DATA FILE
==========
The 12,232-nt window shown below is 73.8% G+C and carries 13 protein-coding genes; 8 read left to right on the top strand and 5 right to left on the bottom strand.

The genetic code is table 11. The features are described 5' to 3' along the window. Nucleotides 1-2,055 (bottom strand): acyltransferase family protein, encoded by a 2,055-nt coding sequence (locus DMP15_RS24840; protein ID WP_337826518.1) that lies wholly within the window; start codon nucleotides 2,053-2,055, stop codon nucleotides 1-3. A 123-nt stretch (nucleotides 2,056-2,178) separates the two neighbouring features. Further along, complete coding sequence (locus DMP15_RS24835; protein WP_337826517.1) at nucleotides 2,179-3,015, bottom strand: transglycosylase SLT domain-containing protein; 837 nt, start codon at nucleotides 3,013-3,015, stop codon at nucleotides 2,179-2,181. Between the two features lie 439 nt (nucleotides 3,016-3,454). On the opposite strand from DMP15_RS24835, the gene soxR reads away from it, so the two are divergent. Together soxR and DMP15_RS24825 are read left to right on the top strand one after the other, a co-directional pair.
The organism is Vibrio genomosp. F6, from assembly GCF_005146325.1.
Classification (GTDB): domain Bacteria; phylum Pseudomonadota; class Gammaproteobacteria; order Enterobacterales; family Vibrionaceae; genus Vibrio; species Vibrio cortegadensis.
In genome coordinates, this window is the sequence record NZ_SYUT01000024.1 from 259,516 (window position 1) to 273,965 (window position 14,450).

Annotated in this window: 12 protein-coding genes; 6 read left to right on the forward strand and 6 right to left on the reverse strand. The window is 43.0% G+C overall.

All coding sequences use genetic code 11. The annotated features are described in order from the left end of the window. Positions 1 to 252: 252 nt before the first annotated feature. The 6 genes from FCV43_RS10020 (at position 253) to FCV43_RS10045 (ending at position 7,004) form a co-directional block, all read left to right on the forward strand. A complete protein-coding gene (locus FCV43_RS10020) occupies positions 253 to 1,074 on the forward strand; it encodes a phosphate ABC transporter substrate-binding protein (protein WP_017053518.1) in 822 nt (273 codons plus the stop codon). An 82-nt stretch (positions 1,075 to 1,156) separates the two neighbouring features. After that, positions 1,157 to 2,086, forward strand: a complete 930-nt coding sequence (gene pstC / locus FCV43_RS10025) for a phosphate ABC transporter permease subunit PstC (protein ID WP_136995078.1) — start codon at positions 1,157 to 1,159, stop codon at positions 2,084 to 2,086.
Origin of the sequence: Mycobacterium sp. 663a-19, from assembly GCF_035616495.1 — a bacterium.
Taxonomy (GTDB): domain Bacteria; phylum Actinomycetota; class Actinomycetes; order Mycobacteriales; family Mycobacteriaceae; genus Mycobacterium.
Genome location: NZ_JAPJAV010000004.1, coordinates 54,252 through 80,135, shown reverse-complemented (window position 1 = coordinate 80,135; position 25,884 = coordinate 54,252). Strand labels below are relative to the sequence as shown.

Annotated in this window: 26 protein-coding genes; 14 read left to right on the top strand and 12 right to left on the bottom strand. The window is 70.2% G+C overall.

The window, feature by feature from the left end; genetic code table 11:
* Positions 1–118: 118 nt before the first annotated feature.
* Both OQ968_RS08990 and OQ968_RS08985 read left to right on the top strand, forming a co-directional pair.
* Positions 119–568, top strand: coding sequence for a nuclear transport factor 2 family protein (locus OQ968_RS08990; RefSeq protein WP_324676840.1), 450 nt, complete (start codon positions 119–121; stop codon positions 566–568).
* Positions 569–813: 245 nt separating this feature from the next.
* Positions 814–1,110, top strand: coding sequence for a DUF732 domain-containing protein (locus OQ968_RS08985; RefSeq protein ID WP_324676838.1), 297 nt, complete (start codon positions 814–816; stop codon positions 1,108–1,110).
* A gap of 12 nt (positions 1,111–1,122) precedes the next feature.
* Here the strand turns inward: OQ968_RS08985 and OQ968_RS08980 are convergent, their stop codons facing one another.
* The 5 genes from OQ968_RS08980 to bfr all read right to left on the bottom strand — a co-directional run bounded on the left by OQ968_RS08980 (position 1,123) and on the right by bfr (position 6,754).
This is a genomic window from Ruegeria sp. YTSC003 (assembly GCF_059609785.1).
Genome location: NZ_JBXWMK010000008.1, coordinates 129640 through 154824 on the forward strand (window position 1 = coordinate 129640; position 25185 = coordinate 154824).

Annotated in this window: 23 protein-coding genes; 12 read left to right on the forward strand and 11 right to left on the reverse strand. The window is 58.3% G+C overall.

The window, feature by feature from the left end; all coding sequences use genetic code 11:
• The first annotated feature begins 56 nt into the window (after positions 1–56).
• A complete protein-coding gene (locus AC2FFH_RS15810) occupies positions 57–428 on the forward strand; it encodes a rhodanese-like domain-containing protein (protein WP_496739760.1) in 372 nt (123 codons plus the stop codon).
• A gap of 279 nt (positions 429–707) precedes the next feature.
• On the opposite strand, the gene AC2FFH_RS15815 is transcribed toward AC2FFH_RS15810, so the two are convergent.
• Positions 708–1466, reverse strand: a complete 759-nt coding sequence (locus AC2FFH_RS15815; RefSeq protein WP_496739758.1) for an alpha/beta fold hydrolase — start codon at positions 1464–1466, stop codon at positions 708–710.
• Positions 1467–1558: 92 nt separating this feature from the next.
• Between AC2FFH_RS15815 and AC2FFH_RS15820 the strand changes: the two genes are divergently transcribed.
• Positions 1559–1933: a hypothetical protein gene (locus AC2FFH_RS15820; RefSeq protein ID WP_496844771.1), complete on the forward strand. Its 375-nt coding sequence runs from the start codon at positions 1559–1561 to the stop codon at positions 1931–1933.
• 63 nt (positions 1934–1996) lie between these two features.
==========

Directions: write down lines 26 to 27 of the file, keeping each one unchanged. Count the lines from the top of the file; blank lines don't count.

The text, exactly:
• A complete protein-coding gene (locus AC2FFH_RS15810) occupies positions 57–428 on the forward strand; it encodes a rhodanese-like domain-containing protein (protein WP_496739760.1) in 372 nt (123 codons plus the stop codon).
• A gap of 279 nt (positions 429–707) precedes the next feature.